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ERIC Number: EJ1177628
Record Type: Journal
Publication Date: 2018-May
Pages: 4
Abstractor: ERIC
ISSN: ISSN-0164-775X
Treating Toxic Stress in Immigrant Children
Garcia, Angela
Communique, v46 n7 p1, 30-32 May 2018
With the increase in immigration to the United States, there is a great need for psychological services that are "culturally sensitive and responsive to the needs of immigrant students" by school psychologists (National Association of School Psychologists, 2015). A report by Child Trends (Murphey, 2016) indicated that more than 127,000 immigrant children (i.e., refugees, asylum seekers, or those without legal status) are estimated to have arrived in the United States in 2016. Despite the varying circumstances preceding their arrival in the United States, these children experience trauma caused by one or more factors. These include but are not limited to separation from parents; housing instability; prejudice and discrimination due to color, religion, or language; interrupted schooling; and poor physical and mental health. Murphey (2016) also hypothesized that the trauma can potentially lead to toxic stress, a type of stress caused by "strong, frequent, and/or prolonged adversity" without adult support, and which disrupts the development of brain architecture and function, while increasing the risk for poor physical health, limited social-emotional skills, and cognitive impairment (National Scientific Council on the Developing Child, 2012). This article addresses the issue of toxic stress, which can be experienced by all immigrant children; however, the focus of this article will be on the way in which Latino students are affected.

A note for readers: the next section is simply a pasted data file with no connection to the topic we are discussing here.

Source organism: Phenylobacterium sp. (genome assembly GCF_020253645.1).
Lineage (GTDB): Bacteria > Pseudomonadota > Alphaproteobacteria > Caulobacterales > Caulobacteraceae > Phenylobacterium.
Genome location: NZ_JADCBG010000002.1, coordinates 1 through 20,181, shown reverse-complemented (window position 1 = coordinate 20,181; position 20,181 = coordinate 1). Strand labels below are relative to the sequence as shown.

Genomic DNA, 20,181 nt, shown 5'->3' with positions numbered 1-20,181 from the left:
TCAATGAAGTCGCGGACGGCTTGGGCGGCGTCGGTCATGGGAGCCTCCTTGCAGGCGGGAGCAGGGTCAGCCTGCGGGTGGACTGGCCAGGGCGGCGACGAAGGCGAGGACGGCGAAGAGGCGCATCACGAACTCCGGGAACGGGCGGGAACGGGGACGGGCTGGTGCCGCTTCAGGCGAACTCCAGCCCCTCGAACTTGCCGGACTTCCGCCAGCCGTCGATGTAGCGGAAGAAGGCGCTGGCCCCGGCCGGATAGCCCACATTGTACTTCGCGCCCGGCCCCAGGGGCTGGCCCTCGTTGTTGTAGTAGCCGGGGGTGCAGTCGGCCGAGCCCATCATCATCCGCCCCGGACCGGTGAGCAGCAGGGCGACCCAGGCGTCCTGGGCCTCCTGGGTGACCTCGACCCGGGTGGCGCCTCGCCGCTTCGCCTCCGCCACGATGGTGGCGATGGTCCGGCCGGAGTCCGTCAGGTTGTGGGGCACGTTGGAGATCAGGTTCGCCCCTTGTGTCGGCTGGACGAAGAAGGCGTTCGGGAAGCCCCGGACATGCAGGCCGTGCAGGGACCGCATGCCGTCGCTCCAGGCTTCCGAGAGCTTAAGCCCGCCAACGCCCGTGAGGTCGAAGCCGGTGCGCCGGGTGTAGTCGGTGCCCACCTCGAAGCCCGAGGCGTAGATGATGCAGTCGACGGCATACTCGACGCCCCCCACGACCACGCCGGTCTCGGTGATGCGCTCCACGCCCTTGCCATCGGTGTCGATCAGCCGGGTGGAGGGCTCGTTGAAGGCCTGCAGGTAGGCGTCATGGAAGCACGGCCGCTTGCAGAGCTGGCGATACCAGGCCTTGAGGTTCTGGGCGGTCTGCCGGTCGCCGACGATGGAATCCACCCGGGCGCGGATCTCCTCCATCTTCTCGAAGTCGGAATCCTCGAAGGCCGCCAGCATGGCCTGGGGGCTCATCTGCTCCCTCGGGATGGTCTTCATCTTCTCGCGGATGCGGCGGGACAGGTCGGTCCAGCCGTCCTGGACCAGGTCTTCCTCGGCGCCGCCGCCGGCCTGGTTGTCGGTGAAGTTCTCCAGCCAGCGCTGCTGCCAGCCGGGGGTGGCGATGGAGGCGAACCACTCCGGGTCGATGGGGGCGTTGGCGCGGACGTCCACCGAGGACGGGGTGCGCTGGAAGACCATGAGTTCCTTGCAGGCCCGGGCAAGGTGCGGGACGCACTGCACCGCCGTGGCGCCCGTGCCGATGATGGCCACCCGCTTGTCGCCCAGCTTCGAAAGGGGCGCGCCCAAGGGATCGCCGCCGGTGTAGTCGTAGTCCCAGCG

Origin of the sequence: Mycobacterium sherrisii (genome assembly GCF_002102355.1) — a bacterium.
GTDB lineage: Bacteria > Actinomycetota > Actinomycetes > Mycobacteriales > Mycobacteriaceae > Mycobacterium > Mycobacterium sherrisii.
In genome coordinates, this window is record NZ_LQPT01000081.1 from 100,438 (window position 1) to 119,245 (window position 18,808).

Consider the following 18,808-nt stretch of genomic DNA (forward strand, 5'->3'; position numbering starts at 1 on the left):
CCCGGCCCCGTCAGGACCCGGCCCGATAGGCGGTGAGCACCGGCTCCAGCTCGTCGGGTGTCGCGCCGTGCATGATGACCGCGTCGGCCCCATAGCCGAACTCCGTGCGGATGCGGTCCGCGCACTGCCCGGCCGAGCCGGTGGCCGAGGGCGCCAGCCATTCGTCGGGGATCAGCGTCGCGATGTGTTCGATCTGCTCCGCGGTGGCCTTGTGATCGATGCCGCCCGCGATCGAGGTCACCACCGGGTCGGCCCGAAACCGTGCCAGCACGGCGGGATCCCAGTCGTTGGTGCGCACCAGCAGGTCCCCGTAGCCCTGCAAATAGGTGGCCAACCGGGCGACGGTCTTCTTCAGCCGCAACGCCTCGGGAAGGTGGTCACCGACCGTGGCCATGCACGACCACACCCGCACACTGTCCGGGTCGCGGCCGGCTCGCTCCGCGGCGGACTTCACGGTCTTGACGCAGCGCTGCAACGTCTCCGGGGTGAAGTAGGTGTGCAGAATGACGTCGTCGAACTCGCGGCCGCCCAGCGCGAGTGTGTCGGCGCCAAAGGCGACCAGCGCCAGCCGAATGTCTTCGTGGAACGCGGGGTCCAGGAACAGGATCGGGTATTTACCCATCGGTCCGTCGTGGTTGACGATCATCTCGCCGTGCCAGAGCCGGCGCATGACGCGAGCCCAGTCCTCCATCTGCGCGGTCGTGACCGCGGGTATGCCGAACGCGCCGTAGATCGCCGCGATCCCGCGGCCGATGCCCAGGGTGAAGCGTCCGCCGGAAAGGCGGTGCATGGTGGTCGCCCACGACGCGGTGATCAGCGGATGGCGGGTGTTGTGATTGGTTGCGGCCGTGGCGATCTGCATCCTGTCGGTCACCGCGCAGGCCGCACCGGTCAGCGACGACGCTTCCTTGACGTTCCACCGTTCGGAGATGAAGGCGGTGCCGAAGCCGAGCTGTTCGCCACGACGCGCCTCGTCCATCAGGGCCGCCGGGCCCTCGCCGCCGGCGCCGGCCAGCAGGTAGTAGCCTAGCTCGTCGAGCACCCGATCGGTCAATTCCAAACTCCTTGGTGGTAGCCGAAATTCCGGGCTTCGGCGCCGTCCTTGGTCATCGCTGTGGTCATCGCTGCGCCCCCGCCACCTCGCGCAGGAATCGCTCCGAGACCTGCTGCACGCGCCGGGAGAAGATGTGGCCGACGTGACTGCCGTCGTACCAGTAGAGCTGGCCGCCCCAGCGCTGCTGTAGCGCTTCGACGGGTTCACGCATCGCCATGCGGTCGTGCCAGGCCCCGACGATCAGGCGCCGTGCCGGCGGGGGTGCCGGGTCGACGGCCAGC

National Association of School Psychologists. 4340 East West Highway Suite 402, Bethesda, MD 20814. Tel: 301-657-0270; Fax: 301-657-0275; e-mail:; Web site:
Publication Type: Journal Articles; Reports - Descriptive
Education Level: N/A
Audience: N/A
Language: English
Sponsor: N/A
Authoring Institution: N/A
Grant or Contract Numbers: N/A